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Smart Fibers Could Allow T-Shirts to Analyze Electrolytes and Metabolites in Sweat

By LabMedica International staff writers
Posted on 24 Jan 2023

Fibers and fabrics have become an integral part of our daily lives, although much remains unchanged for them despite centuries of human progression. Nevertheless, recent advancements in the multi-material fiber drawing process have led to the development of new multifunctional, fiber-based smart fabrics. Smart fabrics make it possible to seamlessly integrate electronics, optics, biosensors, and mechanics into a thin strand of fiber that is intrinsically flexible and as thin as the human hair. Such fabrics can then be used for monitoring the vital physiological signals related to human mental and physical health.

Now, a team of researchers at Tohoku University (Sendai, Japan) has developed a microelectronic fiber with microscopic parameters that is capable of analyzing electrolytes and metabolites in sweat. The micrometer scale of the microelectronic fiber enables it to be woven into clothes for healthcare applications. The researchers developed the microelectronic fiber by leveraging the versatile thermal drawing process, in which heat is applied to draw out micro-structured fiber from its macroscopic preform. The researchers also patterned on two sensing electrodes for sodium and uric acid on the longitudinal surface of the fiber.

Image: The microelectronic fibers fabricated by the thermal drawing process and its fabrics for sweat sensing (Photo courtesy of Jingxuan Wu et al)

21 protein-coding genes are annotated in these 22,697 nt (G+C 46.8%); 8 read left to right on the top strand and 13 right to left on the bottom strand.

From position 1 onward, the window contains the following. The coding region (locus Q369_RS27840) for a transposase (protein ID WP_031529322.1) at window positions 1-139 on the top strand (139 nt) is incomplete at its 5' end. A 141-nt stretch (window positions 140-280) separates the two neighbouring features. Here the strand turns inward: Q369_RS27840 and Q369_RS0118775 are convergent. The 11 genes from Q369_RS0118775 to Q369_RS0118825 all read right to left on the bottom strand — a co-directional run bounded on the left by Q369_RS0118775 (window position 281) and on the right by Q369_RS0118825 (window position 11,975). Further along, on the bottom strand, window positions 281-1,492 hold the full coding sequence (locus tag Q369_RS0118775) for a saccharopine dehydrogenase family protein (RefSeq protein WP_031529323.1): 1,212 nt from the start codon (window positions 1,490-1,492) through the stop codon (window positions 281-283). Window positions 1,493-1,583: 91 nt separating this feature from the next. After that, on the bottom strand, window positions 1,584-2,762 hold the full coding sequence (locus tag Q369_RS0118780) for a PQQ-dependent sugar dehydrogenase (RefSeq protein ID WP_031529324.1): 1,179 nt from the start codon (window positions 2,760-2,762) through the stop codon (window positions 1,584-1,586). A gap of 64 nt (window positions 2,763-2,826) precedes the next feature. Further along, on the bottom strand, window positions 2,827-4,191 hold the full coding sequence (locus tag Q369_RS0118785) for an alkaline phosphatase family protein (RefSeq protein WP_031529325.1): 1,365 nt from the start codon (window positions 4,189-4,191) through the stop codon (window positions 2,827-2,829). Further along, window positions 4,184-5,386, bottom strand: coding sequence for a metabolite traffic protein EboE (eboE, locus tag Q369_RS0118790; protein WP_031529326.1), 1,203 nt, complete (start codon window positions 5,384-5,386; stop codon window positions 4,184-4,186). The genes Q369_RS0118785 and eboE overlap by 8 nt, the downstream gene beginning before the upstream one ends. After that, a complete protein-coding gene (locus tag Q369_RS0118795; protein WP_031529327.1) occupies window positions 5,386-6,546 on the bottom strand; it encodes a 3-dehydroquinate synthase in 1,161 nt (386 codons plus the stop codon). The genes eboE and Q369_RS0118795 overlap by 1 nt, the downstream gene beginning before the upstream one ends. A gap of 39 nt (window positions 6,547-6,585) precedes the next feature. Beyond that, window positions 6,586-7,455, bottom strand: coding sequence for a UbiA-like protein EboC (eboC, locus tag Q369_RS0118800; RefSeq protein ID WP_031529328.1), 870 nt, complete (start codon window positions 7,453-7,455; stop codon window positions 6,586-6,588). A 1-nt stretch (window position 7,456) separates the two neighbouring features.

Image: The microelectronic fibers fabricated by the thermal drawing process and its fabrics for sweat sensing (Photo courtesy of Jingxuan Wu et al)

Mainstream photolithography and printing technology have made wearable electronics possible, although this generally requires the attachment of fairly rigid electronic patches to the existing fabrics or directly on the skin, resulting in just a small area of the body being covered. The new microelectronic fiber could pave the way for fiber-based smart clothes that offer more versatility in terms of functions, larger sensing areas, and greater comfort. The new smart fabric could revolutionize the textile and healthcare industries, according to the researchers, benefiting the overall society.

"Our breakthrough is the first successful attempt at using thermally drawn fiber in wearable bioelectronics for monitoring biochemical signatures," said Dr. Yuanyuan Guo, assistant professor at Tohoku University's Frontier Research Institute for Interdisciplinary Sciences, who led the research team.

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